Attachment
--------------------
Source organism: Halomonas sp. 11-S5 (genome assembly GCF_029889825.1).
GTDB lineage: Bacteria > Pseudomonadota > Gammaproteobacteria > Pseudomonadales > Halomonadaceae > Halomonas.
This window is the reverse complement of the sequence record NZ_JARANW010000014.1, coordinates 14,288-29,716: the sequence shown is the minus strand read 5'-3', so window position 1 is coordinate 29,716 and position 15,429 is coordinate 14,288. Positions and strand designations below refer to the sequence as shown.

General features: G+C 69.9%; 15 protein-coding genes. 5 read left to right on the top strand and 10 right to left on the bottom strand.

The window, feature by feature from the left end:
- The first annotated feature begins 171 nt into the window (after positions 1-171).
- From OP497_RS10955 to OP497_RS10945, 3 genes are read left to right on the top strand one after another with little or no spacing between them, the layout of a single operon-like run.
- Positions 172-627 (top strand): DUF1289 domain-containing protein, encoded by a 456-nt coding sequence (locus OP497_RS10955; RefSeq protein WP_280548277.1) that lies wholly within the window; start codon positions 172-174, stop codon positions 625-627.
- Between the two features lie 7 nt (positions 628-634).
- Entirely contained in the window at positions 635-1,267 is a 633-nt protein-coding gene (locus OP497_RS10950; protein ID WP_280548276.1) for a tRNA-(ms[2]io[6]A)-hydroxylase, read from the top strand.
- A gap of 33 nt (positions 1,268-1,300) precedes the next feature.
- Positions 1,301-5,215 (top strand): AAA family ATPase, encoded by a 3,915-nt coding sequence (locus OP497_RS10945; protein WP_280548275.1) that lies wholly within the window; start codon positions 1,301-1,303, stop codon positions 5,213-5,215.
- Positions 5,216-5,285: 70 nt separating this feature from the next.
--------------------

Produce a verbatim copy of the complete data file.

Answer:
Source organism: Halomonas sp. 11-S5 (genome assembly GCF_029889825.1).
GTDB lineage: Bacteria > Pseudomonadota > Gammaproteobacteria > Pseudomonadales > Halomonadaceae > Halomonas.
This window is the reverse complement of the sequence record NZ_JARANW010000014.1, coordinates 14,288-29,716: the sequence shown is the minus strand read 5'-3', so window position 1 is coordinate 29,716 and position 15,429 is coordinate 14,288. Positions and strand designations below refer to the sequence as shown.

General features: G+C 69.9%; 15 protein-coding genes. 5 read left to right on the top strand and 10 right to left on the bottom strand.

The window, feature by feature from the left end:
- The first annotated feature begins 171 nt into the window (after positions 1-171).
- From OP497_RS10955 to OP497_RS10945, 3 genes are read left to right on the top strand one after another with little or no spacing between them, the layout of a single operon-like run.
- Positions 172-627 (top strand): DUF1289 domain-containing protein, encoded by a 456-nt coding sequence (locus OP497_RS10955; RefSeq protein WP_280548277.1) that lies wholly within the window; start codon positions 172-174, stop codon positions 625-627.
- Between the two features lie 7 nt (positions 628-634).
- Entirely contained in the window at positions 635-1,267 is a 633-nt protein-coding gene (locus OP497_RS10950; protein ID WP_280548276.1) for a tRNA-(ms[2]io[6]A)-hydroxylase, read from the top strand.
- A gap of 33 nt (positions 1,268-1,300) precedes the next feature.
- Positions 1,301-5,215 (top strand): AAA family ATPase, encoded by a 3,915-nt coding sequence (locus OP497_RS10945; protein WP_280548275.1) that lies wholly within the window; start codon positions 1,301-1,303, stop codon positions 5,213-5,215.
- Positions 5,216-5,285: 70 nt separating this feature from the next.